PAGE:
FDL Reads: Dad is Fat

Dad is Fat by Jim Gaffigan

Reviewed by: Amy Falasz-Peterson, Library Director

Genre: Memoir

Suggested Age: Adult

What is the book about?: Jim Gaffigan is a well-known “Hot Pockets” loving comedian. He also happens to be the father of five children.  This book is written as a love letter to his wife and details their adventures in parenting five small children. In a two bedroom walk up in New York.

My review: I personally find Jim Gaffigan to be rather entertaining.  He was on one of my favorite short lived TBS comedies, My Boys.  As the mother to only two young people, I enjoy reading about other people’s parenting experiences.  And, the funnier the better!  It’s a really quick read but rather uplifting!

Heads up: You will snort with laughter.

Rating: 5/5

Find it at the library!

About FDL Reads

FDL ReadsWelcome to FDL Reads, weekly book reviews from Fondulac District Library.  Librarians (and possibly some other guest reviewers) review all types of books, from children’s picture books, young adult favorites, to the latest adult thriller, and share their thoughts each Tuesday at fondulaclibrary.org. If the book is owned by Fondulac District Library (or another local library), you’ll see a direct link to the catalog entry and whether or not it is available.  If it is checked out or at another local library, you will be able to place a hold as long as you have your library card and PIN numbers. As with any book review, these are our opinions…we disagree amongst ourselves about books frequently.  We all have different likes and dislikes, which is what makes the world an interesting place. Please enjoy, and keep on reading!

FDL Reads: Cat’s Cradle

Cat's CradleCat’s Cradle by Kurt Vonnegut

Reviewed by: Laura Warren, Reference Assistant

Genre: Science Fiction

Suggested Age: Adult

What is the book about?: Jonah has set out to write a book called The Day the World Ended, which chronicles the activities and thoughts of important Americans on the day the atomic bomb was dropped.  Jonah contacts the children of Dr. Felix Hoenikker, the father of the atomic bomb, and their story begins an unexpected journey full of both self-discovery, and humanity. Jonah is whisked away to a seeming Caribbean paradise in a plane full of bizarre characters. The island of San Lorenzo, its inhabitants, and those Jonah arrived with teach him about science, religion and truth. He also learns of Ice-9, Dr. Hoenikker’s final legacy, which could ultimately change the destiny of the planet Earth. Will this unlikely group learn from Bokonon, the mysterious, outlaw, religious leader of San Lorenzo, or will their folly change the fate of mankind?

My review: For such a small book, Kurt Vonnegut packs each page with an insightful, satiric punch. Though originally published in 1963 the social issues discussed throughout this novel are as relevant today as the first time Vonnegut put these ideas to paper. This novel frankly debates science, technology, truth, lies, and religion, in a way little fiction does. He is brutally irreverent, but shines a light on humanity, relationships, and the machine we all are a part of every day. He discusses religion with bravery as well as compassion. He encourages happiness as well as awareness, but with an ever present pessimism. This book is full of characters that are walking contradictions, just as we all ultimately are. The first time I read this book I was blown away by the discussion, insight, and dark comedy with which Vonnegut tackles very delicate issues that plague our minds daily. His insight and wit had me hooked in a way no other author hasduplicated. I return to this book often and come away with new thoughts and ideas each and every time. Kurt Vonnegut saw the atrocities human kind is capable of as a prisoner of war during the bombing of Dresden. Though this experience scarred him forever, he still roots for humanity, encourages us not to take ourselves too seriously, and above all asks us to be kind.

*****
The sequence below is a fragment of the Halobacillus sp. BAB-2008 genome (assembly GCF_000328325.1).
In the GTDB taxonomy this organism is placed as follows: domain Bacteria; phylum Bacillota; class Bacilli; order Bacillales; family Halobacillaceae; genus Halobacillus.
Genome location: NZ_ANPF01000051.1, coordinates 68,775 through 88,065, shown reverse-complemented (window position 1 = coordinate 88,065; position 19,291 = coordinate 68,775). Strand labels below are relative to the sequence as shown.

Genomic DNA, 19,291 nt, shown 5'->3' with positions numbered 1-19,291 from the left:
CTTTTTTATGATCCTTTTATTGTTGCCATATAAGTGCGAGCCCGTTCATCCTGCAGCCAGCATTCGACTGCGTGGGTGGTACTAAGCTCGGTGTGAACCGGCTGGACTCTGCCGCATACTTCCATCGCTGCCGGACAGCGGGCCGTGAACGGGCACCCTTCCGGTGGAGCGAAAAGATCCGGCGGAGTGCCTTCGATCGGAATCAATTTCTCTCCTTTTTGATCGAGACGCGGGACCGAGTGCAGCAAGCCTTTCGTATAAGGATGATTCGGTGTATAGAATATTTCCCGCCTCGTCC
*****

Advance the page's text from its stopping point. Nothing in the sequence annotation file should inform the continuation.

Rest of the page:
Rating: 5/5

Find it at the library!

FDL ReadsAbout FDL Reads

Welcome to FDL Reads, weekly book reviews from Fondulac District Library.  Librarians (and possibly some other guest reviewers) review all types of books, from children’s picture books, young adult favorites, to the latest adult thriller, and share their thoughts each Tuesday at fondulaclibrary.org. If the book is owned by Fondulac District Library (or another local library), you’ll see a direct link to the catalog entry and whether or not it is available.  If it is checked out or at another local library, you will be able to place a hold as long as you have your library card and PIN numbers. As with any book review, these are our opinions…we disagree amongst ourselves about books frequently.  We all have different likes and dislikes, which is what makes the world an interesting place. Please enjoy, and keep on reading!

FDL Reads: Ready Player One

Ready Player OneReady Player One by Ernest Cline

Reviewed by: Jimi Roberts, Circulation Assistant

Genre: Science Fiction

Suggested Age: Adult (with crossover/Young Adult appeal)

What is the book about?: On Earth, in the near future, the economy has collapsed.  Most of humanity has turned to a virtual world called the OASIS for solace.  The OASIS began as a Massively Multiplayer Online Role Playing Game (MMORPG), but rapidly became a fully immersive virtual world that most people spend so much time in; they consider it their real life.  In the OASIS, you can be anyone.  You can create a character and live your life almost completely within the virtual world – and most do.  This creation made the eccentric, reclusive, 80s obsessed creator of the OASIS, James Halliday, a billionaire many times over.  Everyone was happy living in their virtual utopia until the day James Halliday died.  With no heirs to his estate, he created a Quest – an elaborate system of riddles, games and puzzles within the OASIS.  Whoever could solve them all and reach the Egg at the end would inherit James Halliday’s entire fortune.  The catch – the only way to make it to the end is to become a true expert on nearly every imaginable pop culture and entertainment topic from the 1980s.  It has been 5 years since Halliday died and no one has been able to crack even the first clue.  Until now…